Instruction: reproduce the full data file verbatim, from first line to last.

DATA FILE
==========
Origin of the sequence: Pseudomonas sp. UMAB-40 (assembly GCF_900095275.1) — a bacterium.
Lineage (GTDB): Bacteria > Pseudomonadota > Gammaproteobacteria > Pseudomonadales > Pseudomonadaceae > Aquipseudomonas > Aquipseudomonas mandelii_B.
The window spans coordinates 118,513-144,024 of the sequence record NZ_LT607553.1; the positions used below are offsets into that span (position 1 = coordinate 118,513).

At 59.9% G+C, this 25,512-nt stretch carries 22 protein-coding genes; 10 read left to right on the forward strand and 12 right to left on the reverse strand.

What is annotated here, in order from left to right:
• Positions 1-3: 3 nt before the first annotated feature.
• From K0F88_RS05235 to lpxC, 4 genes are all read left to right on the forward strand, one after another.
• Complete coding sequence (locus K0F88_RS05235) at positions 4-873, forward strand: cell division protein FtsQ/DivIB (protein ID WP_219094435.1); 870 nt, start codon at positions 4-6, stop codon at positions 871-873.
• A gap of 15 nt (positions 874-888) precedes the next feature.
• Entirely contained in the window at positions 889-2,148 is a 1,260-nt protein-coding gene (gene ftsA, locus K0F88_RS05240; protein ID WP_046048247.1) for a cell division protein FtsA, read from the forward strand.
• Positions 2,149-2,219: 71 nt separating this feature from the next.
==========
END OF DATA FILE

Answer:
Origin of the sequence: Pseudomonas sp. UMAB-40 (assembly GCF_900095275.1) — a bacterium.
Lineage (GTDB): Bacteria > Pseudomonadota > Gammaproteobacteria > Pseudomonadales > Pseudomonadaceae > Aquipseudomonas > Aquipseudomonas mandelii_B.
The window spans coordinates 118,513-144,024 of the sequence record NZ_LT607553.1; the positions used below are offsets into that span (position 1 = coordinate 118,513).

At 59.9% G+C, this 25,512-nt stretch carries 22 protein-coding genes; 10 read left to right on the forward strand and 12 right to left on the reverse strand.

What is annotated here, in order from left to right:
• Positions 1-3: 3 nt before the first annotated feature.
• From K0F88_RS05235 to lpxC, 4 genes are all read left to right on the forward strand, one after another.
• Complete coding sequence (locus K0F88_RS05235) at positions 4-873, forward strand: cell division protein FtsQ/DivIB (protein ID WP_219094435.1); 870 nt, start codon at positions 4-6, stop codon at positions 871-873.
• A gap of 15 nt (positions 874-888) precedes the next feature.
• Entirely contained in the window at positions 889-2,148 is a 1,260-nt protein-coding gene (gene ftsA, locus K0F88_RS05240; protein ID WP_046048247.1) for a cell division protein FtsA, read from the forward strand.
• Positions 2,149-2,219: 71 nt separating this feature from the next.